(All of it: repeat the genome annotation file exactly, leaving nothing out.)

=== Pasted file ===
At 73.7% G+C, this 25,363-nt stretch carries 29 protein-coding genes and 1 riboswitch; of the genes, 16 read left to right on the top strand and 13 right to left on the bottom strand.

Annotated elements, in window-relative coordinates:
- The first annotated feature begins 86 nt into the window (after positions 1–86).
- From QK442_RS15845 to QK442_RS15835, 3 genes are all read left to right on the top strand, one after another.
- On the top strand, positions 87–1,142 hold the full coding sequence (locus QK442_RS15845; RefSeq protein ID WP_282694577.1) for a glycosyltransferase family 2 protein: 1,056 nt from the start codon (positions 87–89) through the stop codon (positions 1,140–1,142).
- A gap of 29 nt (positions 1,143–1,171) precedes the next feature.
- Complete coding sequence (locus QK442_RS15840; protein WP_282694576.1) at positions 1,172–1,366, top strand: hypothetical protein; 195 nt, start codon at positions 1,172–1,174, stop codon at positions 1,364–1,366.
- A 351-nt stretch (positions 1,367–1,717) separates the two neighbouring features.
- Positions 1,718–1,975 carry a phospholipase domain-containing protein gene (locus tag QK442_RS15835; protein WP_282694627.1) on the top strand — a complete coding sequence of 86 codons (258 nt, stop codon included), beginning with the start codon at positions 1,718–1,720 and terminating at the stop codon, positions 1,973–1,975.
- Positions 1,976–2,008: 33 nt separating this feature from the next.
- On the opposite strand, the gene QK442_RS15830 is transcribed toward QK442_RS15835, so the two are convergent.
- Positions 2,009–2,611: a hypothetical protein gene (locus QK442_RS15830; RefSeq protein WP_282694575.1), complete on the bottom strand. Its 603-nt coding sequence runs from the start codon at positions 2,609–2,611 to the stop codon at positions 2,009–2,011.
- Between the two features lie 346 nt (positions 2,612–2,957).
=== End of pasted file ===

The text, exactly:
At 73.7% G+C, this 25,363-nt stretch carries 29 protein-coding genes and 1 riboswitch; of the genes, 16 read left to right on the top strand and 13 right to left on the bottom strand.

Annotated elements, in window-relative coordinates:
- The first annotated feature begins 86 nt into the window (after positions 1–86).
- From QK442_RS15845 to QK442_RS15835, 3 genes are all read left to right on the top strand, one after another.
- On the top strand, positions 87–1,142 hold the full coding sequence (locus QK442_RS15845; RefSeq protein ID WP_282694577.1) for a glycosyltransferase family 2 protein: 1,056 nt from the start codon (positions 87–89) through the stop codon (positions 1,140–1,142).
- A gap of 29 nt (positions 1,143–1,171) precedes the next feature.
- Complete coding sequence (locus QK442_RS15840; protein WP_282694576.1) at positions 1,172–1,366, top strand: hypothetical protein; 195 nt, start codon at positions 1,172–1,174, stop codon at positions 1,364–1,366.
- A 351-nt stretch (positions 1,367–1,717) separates the two neighbouring features.
- Positions 1,718–1,975 carry a phospholipase domain-containing protein gene (locus tag QK442_RS15835; protein WP_282694627.1) on the top strand — a complete coding sequence of 86 codons (258 nt, stop codon included), beginning with the start codon at positions 1,718–1,720 and terminating at the stop codon, positions 1,973–1,975.
- Positions 1,976–2,008: 33 nt separating this feature from the next.
- On the opposite strand, the gene QK442_RS15830 is transcribed toward QK442_RS15835, so the two are convergent.
- Positions 2,009–2,611: a hypothetical protein gene (locus QK442_RS15830; RefSeq protein WP_282694575.1), complete on the bottom strand. Its 603-nt coding sequence runs from the start codon at positions 2,609–2,611 to the stop codon at positions 2,009–2,011.
- Between the two features lie 346 nt (positions 2,612–2,957).